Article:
Jasmine for Aromatherapy: Jasminum sambac

Posted on: March 7th, 2016 by
2

Jasminum sambac, Arabian jasmine: Photo Credit, Fotolia

Jasminum sambac, Arabian jasmine: Photo Credit, Fotolia

There are several different varieties of jasmine available as an essential oil/absolute. Jasminum sambac is known for its heady, rich scent that is, perhaps, not as sweet as “traditional” jasmine (Jasminum grandiflorum). Here is a closer look at Jasminum sambac.

Botanical Profile of Jasminum sambac

Jasminum sambac belongs to the Oleaceae botanical family. It is noted for its extremely fragrant blooms which are used in aromatherapy or perfumery practice. In addition, Jasminum sambac has important cultural status in countries such as Indonesia.

Jasminum sambac has origins in southern Asia but has spread to many tropical climates, such as Hawaii and Florida in the United States, because of its ability to flourish in such environments. It has white, fragrant flowers that are situated in clusters. The leaves of Jasminum sambac are green and ovate.

The plant is a vine or a shrub that can grow up to ten feet in height. It is a perennial, evergreen plant in tropical climates. Jasminum sambac does not require excessive water and can survive in dry climates with medium water. Cultivars can survive freezing temperatures in some regions and will return to bloom in the summer months.

Using Jasminum sambac in Aromatherapy and Perfumery

The highly fragrant blooms of Jasminum sambac are prized for use in the perfumery industry. In addition, Jasminum sambac is sometimes used in aromatherapy practice; it is reputed to have anti-microbial properties. It is used a lot as an aphrodisiac and emotional issues. Jasminum sambac is usually available as an absolute, due to the minimal quantity of oil produced from its flowers – making it an expensive commodity.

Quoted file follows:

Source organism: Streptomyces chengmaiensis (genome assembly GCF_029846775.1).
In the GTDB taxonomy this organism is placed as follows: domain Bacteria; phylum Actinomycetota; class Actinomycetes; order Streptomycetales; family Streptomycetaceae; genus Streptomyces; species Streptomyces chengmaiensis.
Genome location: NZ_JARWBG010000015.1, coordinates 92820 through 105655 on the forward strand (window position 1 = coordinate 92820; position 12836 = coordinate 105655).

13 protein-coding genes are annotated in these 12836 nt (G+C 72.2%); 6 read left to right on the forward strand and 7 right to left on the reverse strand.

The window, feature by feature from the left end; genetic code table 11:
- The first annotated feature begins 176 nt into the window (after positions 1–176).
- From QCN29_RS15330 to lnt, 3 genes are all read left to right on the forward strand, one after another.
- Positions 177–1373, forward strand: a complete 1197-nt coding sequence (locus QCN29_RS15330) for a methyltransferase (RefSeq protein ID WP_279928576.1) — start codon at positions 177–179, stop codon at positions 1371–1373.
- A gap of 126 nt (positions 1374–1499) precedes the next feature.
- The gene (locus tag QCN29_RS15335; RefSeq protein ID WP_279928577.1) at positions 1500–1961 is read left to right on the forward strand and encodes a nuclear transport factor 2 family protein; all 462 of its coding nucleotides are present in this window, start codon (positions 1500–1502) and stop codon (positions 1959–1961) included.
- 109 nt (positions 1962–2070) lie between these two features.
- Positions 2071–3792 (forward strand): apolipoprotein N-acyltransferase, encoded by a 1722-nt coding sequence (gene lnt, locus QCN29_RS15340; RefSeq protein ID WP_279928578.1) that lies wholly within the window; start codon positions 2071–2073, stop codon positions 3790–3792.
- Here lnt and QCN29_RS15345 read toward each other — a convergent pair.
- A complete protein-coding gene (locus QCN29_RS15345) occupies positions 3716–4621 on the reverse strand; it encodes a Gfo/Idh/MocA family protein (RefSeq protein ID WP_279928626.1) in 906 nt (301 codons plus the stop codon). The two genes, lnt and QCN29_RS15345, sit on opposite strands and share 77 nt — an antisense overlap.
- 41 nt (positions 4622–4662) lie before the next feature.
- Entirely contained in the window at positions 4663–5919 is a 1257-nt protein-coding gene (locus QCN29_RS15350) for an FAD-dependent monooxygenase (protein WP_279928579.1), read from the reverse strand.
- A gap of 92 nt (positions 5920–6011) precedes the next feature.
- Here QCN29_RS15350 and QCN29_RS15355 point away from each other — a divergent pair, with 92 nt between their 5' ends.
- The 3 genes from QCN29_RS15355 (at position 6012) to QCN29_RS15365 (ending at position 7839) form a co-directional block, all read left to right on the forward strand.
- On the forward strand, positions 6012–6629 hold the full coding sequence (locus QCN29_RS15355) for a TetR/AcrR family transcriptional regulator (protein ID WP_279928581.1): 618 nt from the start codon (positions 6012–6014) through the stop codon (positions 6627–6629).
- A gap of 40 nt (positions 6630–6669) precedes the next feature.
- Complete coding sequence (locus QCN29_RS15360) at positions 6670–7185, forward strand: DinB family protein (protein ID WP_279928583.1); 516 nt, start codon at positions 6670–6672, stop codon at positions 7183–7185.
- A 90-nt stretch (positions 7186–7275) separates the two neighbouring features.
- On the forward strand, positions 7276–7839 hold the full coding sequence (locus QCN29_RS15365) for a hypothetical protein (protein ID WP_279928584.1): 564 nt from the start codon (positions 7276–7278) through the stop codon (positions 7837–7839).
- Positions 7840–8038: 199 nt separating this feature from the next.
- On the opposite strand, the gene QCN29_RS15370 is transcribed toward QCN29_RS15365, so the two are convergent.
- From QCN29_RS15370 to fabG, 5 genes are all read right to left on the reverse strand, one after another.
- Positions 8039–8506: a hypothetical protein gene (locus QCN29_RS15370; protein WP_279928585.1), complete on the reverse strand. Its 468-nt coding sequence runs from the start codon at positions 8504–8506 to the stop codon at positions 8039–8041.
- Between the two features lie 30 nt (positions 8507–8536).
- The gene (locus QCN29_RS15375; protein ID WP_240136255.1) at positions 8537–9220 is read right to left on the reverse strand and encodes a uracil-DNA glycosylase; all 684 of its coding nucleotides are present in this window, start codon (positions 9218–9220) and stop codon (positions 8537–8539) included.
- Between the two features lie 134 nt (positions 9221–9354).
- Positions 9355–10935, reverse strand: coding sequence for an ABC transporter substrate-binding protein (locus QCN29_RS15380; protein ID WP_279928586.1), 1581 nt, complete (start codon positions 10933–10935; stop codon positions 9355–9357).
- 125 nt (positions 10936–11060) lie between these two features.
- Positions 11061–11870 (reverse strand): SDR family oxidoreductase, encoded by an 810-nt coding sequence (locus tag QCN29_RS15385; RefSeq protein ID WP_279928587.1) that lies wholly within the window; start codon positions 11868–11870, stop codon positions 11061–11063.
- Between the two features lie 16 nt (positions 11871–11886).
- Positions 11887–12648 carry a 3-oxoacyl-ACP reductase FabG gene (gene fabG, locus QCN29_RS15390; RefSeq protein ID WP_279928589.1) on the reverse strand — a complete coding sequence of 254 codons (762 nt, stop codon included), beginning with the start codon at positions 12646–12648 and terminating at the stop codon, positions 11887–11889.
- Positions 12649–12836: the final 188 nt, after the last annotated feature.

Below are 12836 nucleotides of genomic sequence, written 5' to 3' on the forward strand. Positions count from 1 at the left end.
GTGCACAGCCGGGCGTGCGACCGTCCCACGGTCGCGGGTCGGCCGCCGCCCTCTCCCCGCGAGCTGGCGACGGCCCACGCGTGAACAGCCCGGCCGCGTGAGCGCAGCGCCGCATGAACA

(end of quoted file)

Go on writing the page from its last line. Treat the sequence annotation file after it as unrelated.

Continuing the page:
Use of Jasminum sambac in Other Countries

Jasminum sambac is used by various Eastern countries for a number of purposes. The Chinese use the dried flowers of Jasminum sambac to make jasmine tea. In India, the flowers are used in garlands and in Indonesia Jasminum sambac flowers are used extensively in weddings. Indonesian culture regards Jasminum sambac as a sacred flower of purity and sincerity. Jasminum sambac is also the national flower of the Philippines.

Growing Jasminum Sambac in your Yard

Jasminum Sambac is an easy plant to grow in the yard or in a pot in tropical climates. In states and countries where frost persists, Jasminum sambac will die back in the Fall and return in the Spring, controlling its ability to spread excessively.

Jasminum sambac is a beautiful fragrant flower to enjoy both visually and aromatically in climates conducive to its growing requirements. However, check for local restrictions on its use and growth before planting.

Learn More About Aromatherapy with Sedona Aromatherapie

Of you would like to learn more about aromatherapy, consider the Sedona Aromatherapie Certification in Professional Aromatherapy Course!

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2 Responses to Jasmine for Aromatherapy: Jasminum sambac

  1. Karen Stephenson had this to say about that:

    Thanks for this great info! This is next on my list to purchase – and I can’t wait to make a room freshener with it!

    • SharonF had this to say about that:

      Thanks, Karen! Jasmine is a beautiful scent! Combine it with lime or orange for a great blend!